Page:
“Yes, ladies and gentlemen,” the radio announcer opened his news report, “another day, another scandal! It seems like nothing can prevent further improprieties from staining President Harding and his administration prior to this year’s midterm elections. The blazing spotlight of impropriety has now focused its glare on Attorney General Harry M. Daugherty…. Congressmen from both parties can only wonder if there will be an end to the widespread corruption sweeping the nation’s capital.”
The biggest White House corruption scandal ever recorded up to that point in history took place during the early years of Warren G. Harding’s administration. It was known as the Teapot Dome Scandal. Theatergoers watching Colin Speer Crowley’s new play will have to decide for themselves if the current occupant of the White House has topped Harding on the scandalometer.
Crowley’s thesis is that Harding (David Hunt Stafford) was a fairly innocuous small-town fellow from Marion, Ohio, who by some early algorithm of the Peter Principle got to become a U.S. Senator. It was the scheming men around him who, realizing what an inattentive pushover Harding would be, manipulated his election so as to take advantage of their access to power and make a killing for themselves once he got into office. The later Attorney General Harry M. Daugherty (John Combs) is seen here as the ringleader of this cabal as Harding’s campaign manager.
The setting of the play is Chicago, Friday night, June 11, 1920, in the elegant Florentine Room and the Restaurant of the Congress Hotel, with a balcony over the street below. The Republican National Convention is in full swing. There are several ambitious candidates for the presidential nomination but no one has a clear mandate.
Warren G. Harding, feeling old, fatigued and beleaguered, is overwhelmed by the prospect of running for president—if for no other reason than he would like nothing more than to quietly keep enjoying the only thing that gives him peace and joy in life, his adoring young mistress Nan Britton (Sarah Walker), by whom he has a toddler daughter, his only child, whom he can’t see or hold. “I’ve always had an election banner plastered across my mouth,” he laments.
Daugherty is a shrewd operator, however, and in round after round of voting, against all odds, he manages to push his candidate to the fore on the tenth ballot. The last linchpin in the plan is to meet with the Ohio delegation and make sure they are on-board with their native son (and willing to overlook the mistress thing).
Harding is portrayed as an unconscious tool of other men, other forces, almost hounded by inevitable fate, preordained by destiny as if in some ancient Greek play where the gods command the last word in the action. From a dramatic point of view, perhaps it could be said that Harding is not even the protagonist. That part goes to Daugherty, who also has to overcome the paralysis he encounters in Florence Kling Harding (Roslyn Cohn), the senator’s superstitious, shrewish wife (five years older than Harding), whose fervent belief in “the stars” and in their infallible interpreter, a certain clairvoyant Madame Marcia, presents a powerful obstruction to the progress of the plan.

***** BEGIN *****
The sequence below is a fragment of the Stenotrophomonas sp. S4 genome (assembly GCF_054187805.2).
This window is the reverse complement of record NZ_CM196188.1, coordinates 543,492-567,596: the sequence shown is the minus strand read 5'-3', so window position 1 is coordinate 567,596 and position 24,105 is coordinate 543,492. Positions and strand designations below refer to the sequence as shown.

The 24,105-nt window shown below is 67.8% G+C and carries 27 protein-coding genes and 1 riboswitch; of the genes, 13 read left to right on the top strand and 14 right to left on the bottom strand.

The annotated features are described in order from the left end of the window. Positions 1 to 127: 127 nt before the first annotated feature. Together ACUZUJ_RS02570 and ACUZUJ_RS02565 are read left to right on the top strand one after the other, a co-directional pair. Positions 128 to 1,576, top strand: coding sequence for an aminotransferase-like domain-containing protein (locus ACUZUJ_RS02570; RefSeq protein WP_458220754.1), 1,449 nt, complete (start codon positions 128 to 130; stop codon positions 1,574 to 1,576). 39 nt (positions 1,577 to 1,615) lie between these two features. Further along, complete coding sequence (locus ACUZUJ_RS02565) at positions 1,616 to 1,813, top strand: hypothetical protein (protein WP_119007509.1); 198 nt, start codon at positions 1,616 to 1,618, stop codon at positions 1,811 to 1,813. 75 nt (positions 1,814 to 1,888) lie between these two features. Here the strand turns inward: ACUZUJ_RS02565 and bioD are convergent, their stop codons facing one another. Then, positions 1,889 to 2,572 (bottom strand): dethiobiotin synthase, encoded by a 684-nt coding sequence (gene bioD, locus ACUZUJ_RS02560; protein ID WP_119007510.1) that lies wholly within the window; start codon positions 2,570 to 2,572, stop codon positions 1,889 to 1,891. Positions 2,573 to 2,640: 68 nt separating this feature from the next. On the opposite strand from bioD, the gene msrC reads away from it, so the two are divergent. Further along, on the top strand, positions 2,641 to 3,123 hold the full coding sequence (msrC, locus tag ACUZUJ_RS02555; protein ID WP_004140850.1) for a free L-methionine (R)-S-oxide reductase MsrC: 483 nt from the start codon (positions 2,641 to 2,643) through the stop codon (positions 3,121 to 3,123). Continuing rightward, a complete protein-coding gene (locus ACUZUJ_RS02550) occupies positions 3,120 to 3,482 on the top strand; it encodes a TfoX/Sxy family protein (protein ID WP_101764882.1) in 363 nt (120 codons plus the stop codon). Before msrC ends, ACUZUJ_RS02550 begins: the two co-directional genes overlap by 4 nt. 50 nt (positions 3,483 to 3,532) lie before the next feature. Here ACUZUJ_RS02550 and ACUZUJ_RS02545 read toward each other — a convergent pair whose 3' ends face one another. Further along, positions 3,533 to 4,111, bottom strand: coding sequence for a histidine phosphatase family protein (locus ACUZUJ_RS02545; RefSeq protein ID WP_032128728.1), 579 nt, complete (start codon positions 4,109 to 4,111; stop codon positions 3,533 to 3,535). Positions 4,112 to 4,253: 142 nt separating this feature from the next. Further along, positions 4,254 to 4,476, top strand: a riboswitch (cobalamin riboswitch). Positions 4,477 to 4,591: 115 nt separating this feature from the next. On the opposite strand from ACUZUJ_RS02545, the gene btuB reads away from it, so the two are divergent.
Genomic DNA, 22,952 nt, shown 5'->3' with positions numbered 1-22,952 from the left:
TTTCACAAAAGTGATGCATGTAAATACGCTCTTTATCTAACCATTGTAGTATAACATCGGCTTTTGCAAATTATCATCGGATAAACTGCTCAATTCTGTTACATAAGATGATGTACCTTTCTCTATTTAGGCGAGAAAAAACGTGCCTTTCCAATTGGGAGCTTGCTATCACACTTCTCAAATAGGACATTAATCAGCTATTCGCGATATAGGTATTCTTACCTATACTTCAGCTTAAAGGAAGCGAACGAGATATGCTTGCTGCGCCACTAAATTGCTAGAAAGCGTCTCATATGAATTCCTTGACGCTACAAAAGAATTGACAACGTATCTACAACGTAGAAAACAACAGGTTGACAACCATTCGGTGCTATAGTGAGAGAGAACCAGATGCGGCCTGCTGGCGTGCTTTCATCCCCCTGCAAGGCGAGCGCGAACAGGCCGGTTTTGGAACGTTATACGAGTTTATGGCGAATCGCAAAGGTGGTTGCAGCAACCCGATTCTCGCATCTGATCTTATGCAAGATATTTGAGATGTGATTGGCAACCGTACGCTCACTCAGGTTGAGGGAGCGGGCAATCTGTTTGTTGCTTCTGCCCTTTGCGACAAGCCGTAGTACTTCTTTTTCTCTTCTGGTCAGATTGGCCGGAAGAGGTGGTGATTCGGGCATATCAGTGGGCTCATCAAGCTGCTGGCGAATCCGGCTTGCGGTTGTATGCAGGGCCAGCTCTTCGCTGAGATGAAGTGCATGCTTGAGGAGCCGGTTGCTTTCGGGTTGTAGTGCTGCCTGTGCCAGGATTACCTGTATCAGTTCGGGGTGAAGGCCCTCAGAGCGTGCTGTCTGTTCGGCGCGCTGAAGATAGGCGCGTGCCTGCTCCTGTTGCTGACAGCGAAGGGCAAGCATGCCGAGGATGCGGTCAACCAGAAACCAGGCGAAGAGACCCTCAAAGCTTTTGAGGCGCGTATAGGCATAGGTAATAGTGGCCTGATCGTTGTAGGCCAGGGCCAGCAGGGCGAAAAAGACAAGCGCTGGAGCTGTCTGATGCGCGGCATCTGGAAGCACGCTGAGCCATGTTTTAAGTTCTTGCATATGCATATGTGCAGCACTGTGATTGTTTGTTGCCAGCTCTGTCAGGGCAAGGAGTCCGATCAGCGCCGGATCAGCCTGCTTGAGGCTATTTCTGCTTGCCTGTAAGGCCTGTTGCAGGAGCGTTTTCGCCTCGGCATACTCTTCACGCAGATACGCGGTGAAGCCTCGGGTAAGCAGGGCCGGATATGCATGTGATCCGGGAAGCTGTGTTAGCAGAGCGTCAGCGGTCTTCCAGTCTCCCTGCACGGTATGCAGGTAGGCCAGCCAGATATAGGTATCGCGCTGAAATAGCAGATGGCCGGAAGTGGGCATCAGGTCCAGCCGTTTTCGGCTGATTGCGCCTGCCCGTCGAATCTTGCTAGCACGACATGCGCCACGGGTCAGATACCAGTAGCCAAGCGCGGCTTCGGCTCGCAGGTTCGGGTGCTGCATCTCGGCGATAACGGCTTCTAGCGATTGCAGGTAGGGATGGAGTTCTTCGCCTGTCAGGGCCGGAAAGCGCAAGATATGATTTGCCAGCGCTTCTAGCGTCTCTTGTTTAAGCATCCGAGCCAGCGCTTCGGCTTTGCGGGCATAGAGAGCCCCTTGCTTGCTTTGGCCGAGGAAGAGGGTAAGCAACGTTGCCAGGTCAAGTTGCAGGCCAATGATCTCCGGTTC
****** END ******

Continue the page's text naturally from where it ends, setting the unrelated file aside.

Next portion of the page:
Mrs. Harding, smart, sarcastic and sassy, has the best lines in the play. “You and your friends,” she snarls to Daugherty, “will dictate to my husband. And why not? He never had any ideas of his own to begin with…. I can see nothing but tragedy, turmoil and heartache.” She and Warren are all either of them has (how much she knows or cares about Nan is a question): “Desolation is my home town—population 2.”
To those who know a little of our country’s history, it’s no spoiler to say that Harding unexpectedly died in office, on August 2, 1923, at the age of 57, in eerie coincidence with Madame Marcia’s prediction. Which is why, according to Crowley, Mrs. Harding did not want her husband to run. (He also had had heart problems from a much earlier time in his life).
Harding, incidentally, was the only U.S. president to have had a career in journalism, and up until his time was the only president to have been a union member—of the typographers’ union.
Although the action of the 90-minute intermissionless play all occurs on one night, Crowley introduces an out-of-body, out-of-time element in the form of a radio broadcaster (Roger K. Weiss) giving occasional updates on the Teapot Dome scandals as Harding’s presidency ensues. Director Jules Aaron, along with his set designer Jeff G. Rack, both regulars with Theatre 40, came up with an ingenious way of inserting the future into the present. The lighting designer, Brandon Baruch, also deserves credit in making this time travel credible.
Two small roles, a newspaper publisher and a waiter, are handled ably enough by Kevin Dulude. Costume design is by Michèle Young, and sound design by Joseph “Sloe” Slawinski.
For some playgoers Fifteen Men may support the notion that a “fate” beyond human powers controls our lives. Were there not—and aren’t there still—those who in 2016 latched onto a purported prophecy by Nostradamus (1503-66) to the effect that in time the most powerful nation on Earth would come to be ruled by a foolish idiot? (That prediction has already “come true” several times already, with or without benefit of prophecy!) Of course we also know that Nancy Reagan was a devoted follower of astrology and had a profound effect on her husband’s presidency in accord with the “stars” (and I don’t mean Hollywood).
For what it’s worth, I do not believe Daugherty would have used the Yiddish term “shmuesing” in 1920, as in buttering up the delegates. Other than that, the dialogue is crisp and the story engrossing.